15 You saw no form of any kind the day the LORD spoke to you at Horeb out of the fire. Therefore watch yourselves very carefully, 16 so that you do not become corrupt and make for yourselves an idol, an image of any shape, whether formed like a man or a woman, 17 or like any animal on earth or any bird that flies in the air, 18 or like any creature that moves along the ground or any fish in the waters below. 19 And when you look up to the sky and see the sun, the moon and the stars—all the heavenly array—do not be enticed into bowing down to them and worshiping things the LORD your God has apportioned to all the nations under heaven. 20 But as for you, the LORD took you and brought you out of the iron-smelting furnace, out of Egypt, to be the people of his inheritance, as you now are. (Dueteronomy 4:1-20)
Several of the wicked kings of Judah and Israel worshiped the stars and perhaps made use of astrologers.
In any event, in terms of literary quality, Job is one of the best books of the Bible and stands on its own as a classic of Hebrew literature. The story is familiar. The good man Job is afflicted with all sorts of suffering. Despite everything, he does not curse God, but he does question why such evil has occurred to him. He demands a hearing before God, to face the One who has caused his suffering. His friends insist that he must have sinned, but Job will have none of that. He has not sinned. He is a righteous man who does not deserve any punishment.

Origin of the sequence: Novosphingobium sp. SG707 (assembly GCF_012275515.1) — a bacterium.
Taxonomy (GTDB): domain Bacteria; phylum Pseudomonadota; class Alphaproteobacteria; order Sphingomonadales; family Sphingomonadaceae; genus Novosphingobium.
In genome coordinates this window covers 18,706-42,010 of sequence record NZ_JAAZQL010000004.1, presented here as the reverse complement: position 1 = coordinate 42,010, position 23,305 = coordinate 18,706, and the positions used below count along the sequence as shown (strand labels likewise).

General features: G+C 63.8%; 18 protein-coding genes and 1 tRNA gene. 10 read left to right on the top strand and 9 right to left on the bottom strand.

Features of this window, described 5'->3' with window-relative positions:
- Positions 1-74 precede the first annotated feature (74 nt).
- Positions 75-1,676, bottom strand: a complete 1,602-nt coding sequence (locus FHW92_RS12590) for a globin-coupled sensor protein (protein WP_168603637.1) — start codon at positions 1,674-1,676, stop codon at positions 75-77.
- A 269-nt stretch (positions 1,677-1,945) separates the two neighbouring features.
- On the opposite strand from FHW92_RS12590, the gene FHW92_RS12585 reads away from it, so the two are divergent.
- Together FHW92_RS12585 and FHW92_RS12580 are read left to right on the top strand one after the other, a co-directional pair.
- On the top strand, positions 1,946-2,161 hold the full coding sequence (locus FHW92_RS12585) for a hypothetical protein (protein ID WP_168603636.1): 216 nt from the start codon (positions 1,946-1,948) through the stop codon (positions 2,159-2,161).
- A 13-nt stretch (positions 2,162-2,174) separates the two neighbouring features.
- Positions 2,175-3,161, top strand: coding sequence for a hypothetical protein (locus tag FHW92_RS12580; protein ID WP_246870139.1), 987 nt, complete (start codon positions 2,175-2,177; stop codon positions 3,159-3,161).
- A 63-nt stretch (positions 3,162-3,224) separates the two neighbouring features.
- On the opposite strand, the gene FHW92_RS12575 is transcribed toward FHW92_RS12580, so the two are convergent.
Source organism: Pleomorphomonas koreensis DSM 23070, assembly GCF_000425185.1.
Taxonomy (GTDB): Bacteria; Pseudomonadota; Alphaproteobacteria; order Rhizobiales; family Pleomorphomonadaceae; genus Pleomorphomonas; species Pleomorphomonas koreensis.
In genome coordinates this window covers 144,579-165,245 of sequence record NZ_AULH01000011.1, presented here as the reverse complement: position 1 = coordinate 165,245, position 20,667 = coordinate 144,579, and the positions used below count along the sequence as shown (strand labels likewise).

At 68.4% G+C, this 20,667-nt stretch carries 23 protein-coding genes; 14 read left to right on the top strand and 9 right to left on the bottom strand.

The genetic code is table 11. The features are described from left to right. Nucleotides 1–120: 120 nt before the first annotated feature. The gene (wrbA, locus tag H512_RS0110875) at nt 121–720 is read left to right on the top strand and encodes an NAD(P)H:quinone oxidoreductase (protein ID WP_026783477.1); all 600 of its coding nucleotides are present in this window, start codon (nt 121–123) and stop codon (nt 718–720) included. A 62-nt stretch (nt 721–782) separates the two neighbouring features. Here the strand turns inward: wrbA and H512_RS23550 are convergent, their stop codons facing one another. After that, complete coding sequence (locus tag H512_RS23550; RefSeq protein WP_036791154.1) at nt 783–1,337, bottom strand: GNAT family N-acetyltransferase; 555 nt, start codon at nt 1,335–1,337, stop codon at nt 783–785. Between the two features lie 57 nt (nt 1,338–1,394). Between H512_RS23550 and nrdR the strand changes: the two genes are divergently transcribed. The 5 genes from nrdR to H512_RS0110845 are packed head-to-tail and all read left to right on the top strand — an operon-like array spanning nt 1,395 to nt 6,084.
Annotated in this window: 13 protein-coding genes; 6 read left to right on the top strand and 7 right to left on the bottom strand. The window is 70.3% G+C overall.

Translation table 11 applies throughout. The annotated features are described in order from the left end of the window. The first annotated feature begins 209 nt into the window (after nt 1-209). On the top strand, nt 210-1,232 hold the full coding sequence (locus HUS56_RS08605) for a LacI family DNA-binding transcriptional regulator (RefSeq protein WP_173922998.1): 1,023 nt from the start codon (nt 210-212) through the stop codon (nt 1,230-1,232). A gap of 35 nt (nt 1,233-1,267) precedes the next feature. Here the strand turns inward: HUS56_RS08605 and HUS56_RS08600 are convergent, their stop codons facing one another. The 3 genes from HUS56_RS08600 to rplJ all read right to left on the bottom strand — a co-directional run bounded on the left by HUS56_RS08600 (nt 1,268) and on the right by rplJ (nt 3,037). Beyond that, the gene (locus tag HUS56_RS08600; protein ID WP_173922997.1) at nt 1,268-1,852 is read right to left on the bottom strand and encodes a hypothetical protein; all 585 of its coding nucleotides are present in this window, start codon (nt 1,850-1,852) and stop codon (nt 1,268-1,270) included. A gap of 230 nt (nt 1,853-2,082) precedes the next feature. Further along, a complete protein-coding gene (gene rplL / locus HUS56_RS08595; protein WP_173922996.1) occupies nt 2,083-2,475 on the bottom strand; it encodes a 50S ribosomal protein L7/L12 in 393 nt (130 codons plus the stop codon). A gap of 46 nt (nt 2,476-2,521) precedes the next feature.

In the end, God speaks to Job. His response is more than a little unsatisfying. He does not tell Job why he has suffered. God puts Job in his place by showing him how little Job actually knows, in what is actually my favorite part of the book.
The LORD Speaks
1Then the LORD spoke to Job out of the storm. He said:
2 “Who is this that obscures my plans
with words without knowledge?
3 Brace yourself like a man;
I will question you,
and you shall answer me.
4 “Where were you when I laid the earth’s foundation?
Tell me, if you understand.
5 Who marked off its dimensions? Surely you know!
Who stretched a measuring line across it?
6 On what were its footings set,
or who laid its cornerstone—
7 while the morning stars sang together
and all the angels[a] shouted for joy?
8 “Who shut up the sea behind doors
when it burst forth from the womb,
9 when I made the clouds its garment
and wrapped it in thick darkness,
10 when I fixed limits for it
and set its doors and bars in place,
11 when I said, ‘This far you may come and no farther;
here is where your proud waves halt’?
12 “Have you ever given orders to the morning,
or shown the dawn its place,
13 that it might take the earth by the edges
and shake the wicked out of it?
14 The earth takes shape like clay under a seal;
its features stand out like those of a garment.
15 The wicked are denied their light,
and their upraised arm is broken.
16 “Have you journeyed to the springs of the sea
or walked in the recesses of the deep?
17 Have the gates of death been shown to you?
Have you seen the gates of the deepest darkness?
18 Have you comprehended the vast expanses of the earth?
Tell me, if you know all this.
19 “What is the way to the abode of light?
And where does darkness reside?